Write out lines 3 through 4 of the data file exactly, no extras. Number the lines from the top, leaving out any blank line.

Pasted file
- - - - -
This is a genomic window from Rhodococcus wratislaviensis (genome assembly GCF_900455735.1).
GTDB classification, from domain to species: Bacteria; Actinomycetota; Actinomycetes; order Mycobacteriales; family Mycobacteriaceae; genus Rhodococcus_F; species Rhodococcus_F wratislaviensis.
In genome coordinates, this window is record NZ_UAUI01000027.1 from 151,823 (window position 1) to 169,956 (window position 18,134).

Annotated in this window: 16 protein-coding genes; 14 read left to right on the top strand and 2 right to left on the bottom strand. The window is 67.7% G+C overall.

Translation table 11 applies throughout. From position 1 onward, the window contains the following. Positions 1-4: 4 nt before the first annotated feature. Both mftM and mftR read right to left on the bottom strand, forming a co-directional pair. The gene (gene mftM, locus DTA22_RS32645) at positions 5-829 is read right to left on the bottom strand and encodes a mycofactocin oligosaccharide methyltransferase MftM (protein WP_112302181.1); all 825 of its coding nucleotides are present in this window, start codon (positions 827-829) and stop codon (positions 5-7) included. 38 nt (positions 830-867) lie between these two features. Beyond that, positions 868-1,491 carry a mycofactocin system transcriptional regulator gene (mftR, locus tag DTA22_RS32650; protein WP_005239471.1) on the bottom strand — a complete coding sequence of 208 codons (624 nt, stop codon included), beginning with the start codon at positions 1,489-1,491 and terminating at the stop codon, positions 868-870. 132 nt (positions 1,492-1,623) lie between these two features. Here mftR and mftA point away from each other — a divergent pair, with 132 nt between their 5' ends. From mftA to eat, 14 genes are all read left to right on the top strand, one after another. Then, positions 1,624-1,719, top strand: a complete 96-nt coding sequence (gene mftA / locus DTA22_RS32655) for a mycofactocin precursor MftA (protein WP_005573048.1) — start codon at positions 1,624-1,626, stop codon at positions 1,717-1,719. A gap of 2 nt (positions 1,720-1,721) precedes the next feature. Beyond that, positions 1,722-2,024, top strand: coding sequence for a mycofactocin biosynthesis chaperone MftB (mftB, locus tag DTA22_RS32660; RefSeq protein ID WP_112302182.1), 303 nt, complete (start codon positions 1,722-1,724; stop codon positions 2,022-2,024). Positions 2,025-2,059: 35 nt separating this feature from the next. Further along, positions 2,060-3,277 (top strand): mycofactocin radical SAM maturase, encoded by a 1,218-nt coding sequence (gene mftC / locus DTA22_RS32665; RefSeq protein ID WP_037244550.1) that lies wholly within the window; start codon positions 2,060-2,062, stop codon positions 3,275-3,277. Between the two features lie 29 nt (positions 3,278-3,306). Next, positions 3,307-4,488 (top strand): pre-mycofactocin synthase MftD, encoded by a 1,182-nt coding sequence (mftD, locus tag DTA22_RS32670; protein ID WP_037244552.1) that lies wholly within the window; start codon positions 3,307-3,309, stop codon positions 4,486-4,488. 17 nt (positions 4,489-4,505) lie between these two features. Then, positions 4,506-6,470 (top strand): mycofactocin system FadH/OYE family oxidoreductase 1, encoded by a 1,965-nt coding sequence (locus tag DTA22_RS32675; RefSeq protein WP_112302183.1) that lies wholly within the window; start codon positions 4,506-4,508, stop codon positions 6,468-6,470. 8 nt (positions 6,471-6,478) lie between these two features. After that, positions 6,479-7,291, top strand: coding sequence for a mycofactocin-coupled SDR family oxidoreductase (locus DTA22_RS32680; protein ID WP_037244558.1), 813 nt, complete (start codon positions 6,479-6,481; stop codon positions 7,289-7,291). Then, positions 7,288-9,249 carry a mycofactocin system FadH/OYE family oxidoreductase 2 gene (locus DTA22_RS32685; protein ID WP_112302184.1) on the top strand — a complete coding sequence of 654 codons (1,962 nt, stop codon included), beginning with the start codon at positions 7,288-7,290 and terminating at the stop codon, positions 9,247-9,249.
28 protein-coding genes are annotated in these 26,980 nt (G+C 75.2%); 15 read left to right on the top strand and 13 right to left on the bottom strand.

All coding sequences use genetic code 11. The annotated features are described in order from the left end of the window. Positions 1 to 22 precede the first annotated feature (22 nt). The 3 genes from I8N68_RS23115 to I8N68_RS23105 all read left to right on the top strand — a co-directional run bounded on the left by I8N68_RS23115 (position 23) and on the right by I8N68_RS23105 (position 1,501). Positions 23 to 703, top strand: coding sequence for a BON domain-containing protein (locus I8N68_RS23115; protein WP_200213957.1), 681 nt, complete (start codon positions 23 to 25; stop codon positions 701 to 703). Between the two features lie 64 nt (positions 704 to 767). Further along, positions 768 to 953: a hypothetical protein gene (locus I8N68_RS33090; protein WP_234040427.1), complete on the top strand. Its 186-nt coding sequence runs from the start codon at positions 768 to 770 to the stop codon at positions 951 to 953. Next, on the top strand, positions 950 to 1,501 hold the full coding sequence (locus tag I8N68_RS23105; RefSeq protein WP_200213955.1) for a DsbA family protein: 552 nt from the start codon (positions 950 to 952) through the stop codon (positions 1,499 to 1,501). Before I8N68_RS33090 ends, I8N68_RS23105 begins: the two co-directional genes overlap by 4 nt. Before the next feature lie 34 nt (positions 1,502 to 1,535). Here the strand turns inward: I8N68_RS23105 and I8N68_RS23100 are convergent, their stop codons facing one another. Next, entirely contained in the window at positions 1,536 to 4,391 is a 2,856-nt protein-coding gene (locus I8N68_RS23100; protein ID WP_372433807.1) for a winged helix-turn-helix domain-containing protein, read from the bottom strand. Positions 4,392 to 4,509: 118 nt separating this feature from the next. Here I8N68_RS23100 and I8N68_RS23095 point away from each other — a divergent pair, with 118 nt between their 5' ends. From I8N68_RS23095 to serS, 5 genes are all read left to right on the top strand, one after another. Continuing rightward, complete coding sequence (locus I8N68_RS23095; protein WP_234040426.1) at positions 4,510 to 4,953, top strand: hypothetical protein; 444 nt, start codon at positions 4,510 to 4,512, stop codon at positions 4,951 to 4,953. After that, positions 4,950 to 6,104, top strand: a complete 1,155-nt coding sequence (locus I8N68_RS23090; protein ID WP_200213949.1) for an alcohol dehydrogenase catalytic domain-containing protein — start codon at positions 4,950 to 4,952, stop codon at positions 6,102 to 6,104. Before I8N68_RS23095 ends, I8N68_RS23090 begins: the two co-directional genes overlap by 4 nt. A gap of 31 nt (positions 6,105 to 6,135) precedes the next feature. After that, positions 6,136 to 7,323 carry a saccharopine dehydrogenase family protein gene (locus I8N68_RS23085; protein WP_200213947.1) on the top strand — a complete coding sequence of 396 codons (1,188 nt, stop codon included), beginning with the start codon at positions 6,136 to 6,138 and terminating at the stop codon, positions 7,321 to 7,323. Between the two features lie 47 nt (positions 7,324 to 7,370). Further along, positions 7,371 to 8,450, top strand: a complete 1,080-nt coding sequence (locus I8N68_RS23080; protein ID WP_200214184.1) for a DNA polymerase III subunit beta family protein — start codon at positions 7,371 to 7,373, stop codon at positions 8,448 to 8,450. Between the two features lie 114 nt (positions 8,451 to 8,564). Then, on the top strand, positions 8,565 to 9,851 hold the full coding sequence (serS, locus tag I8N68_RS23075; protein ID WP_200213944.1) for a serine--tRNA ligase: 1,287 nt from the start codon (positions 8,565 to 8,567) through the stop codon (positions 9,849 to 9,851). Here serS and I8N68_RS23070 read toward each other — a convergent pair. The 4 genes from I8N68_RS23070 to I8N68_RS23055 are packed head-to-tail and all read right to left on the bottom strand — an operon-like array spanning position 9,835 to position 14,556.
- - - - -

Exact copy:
In genome coordinates, this window is record NZ_UAUI01000027.1 from 151,823 (window position 1) to 169,956 (window position 18,134).

Annotated in this window: 16 protein-coding genes; 14 read left to right on the top strand and 2 right to left on the bottom strand. The window is 67.7% G+C overall.